Levin feels as though his conversation with the peasant has sparked his soul: when the peasant told him that one must should live for God, Levin realizes that he has known this all along. He had been looking for a miracle when the miracle had been around him the whole time. Reason could never have led him to this conclusion, because good is outside the chain of cause and effect. He believes that he now understands clearly: his life was good, but his thinking had been bad; now, however, he realizes that all of his troubles had come through the swindling that is part of reason, and that he should live for God.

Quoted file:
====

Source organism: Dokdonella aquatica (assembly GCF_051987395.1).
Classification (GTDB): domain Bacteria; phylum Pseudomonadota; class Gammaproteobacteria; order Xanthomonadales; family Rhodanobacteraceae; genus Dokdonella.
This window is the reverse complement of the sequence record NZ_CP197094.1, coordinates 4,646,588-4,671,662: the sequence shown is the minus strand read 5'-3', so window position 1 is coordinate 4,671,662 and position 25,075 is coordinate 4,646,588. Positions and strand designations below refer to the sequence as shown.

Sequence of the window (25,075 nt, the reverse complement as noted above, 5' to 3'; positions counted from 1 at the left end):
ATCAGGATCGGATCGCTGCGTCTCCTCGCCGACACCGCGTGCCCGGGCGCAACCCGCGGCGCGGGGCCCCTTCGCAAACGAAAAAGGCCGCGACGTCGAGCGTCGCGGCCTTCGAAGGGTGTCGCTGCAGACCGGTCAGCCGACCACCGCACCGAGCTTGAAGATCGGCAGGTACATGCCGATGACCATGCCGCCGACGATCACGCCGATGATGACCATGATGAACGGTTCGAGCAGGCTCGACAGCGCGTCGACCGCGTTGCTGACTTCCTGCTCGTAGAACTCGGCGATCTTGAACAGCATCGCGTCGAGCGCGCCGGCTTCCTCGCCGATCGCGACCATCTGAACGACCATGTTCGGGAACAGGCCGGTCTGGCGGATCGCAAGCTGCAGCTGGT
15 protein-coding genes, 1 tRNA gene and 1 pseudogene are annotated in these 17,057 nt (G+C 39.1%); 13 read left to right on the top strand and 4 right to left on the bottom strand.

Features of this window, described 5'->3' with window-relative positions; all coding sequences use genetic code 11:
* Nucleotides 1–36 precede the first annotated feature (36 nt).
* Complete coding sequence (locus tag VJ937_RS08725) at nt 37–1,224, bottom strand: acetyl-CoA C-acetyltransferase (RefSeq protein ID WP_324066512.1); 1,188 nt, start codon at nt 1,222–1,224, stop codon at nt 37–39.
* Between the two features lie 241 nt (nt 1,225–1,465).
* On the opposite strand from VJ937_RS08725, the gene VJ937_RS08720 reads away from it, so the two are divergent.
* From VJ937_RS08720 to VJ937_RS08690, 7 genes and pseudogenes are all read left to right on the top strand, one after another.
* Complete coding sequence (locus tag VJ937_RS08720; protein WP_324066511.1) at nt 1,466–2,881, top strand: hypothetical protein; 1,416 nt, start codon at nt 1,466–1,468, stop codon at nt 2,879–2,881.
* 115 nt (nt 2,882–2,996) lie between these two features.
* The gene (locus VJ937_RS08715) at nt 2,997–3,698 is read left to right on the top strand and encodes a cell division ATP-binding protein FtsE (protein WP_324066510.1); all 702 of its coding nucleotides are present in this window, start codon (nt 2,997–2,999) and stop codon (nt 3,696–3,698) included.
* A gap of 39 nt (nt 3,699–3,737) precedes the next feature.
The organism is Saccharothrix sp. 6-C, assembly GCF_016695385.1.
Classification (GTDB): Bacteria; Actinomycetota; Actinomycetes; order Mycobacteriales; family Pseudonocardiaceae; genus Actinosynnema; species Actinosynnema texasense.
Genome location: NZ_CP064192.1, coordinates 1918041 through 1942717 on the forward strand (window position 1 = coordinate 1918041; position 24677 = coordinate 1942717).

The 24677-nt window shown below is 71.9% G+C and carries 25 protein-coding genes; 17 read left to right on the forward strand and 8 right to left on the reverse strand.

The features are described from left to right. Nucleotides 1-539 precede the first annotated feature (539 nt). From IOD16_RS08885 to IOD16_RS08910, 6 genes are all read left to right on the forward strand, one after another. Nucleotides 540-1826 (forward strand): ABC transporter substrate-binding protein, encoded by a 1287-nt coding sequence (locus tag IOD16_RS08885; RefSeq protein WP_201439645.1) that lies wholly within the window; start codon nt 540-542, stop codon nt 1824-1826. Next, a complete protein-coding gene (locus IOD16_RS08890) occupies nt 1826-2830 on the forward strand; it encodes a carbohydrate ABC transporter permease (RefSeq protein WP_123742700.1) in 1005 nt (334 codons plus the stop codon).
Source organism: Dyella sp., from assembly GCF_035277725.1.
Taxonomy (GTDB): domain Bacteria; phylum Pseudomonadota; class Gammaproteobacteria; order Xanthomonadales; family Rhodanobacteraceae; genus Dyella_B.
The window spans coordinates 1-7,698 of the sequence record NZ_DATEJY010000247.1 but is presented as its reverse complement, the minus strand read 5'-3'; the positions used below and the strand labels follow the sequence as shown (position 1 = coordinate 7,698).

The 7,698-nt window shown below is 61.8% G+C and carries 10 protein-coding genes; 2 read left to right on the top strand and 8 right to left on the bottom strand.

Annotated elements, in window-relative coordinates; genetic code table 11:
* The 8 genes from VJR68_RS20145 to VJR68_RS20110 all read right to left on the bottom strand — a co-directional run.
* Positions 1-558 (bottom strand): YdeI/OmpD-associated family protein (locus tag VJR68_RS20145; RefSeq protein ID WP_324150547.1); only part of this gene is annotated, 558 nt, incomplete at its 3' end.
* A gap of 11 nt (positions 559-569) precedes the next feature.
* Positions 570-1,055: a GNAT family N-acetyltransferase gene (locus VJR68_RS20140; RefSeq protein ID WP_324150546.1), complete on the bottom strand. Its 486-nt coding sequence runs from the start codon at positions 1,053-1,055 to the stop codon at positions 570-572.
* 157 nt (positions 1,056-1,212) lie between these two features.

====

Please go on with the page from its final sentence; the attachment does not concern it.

The peasant’s simple injunction—live for one’s soul and for God—acts like Newton’s fabled apple on the head for Levin. Tolstoy uses Levin’s miracle to remind readers that the answer to their existential dilemmas might be around them at all times, if they would simply open their eyes and ears and pay attention to the world around them. Tolstoy believes deeply in the power of the natural world and in true spiritual connection with humanity and one’s own physical existence.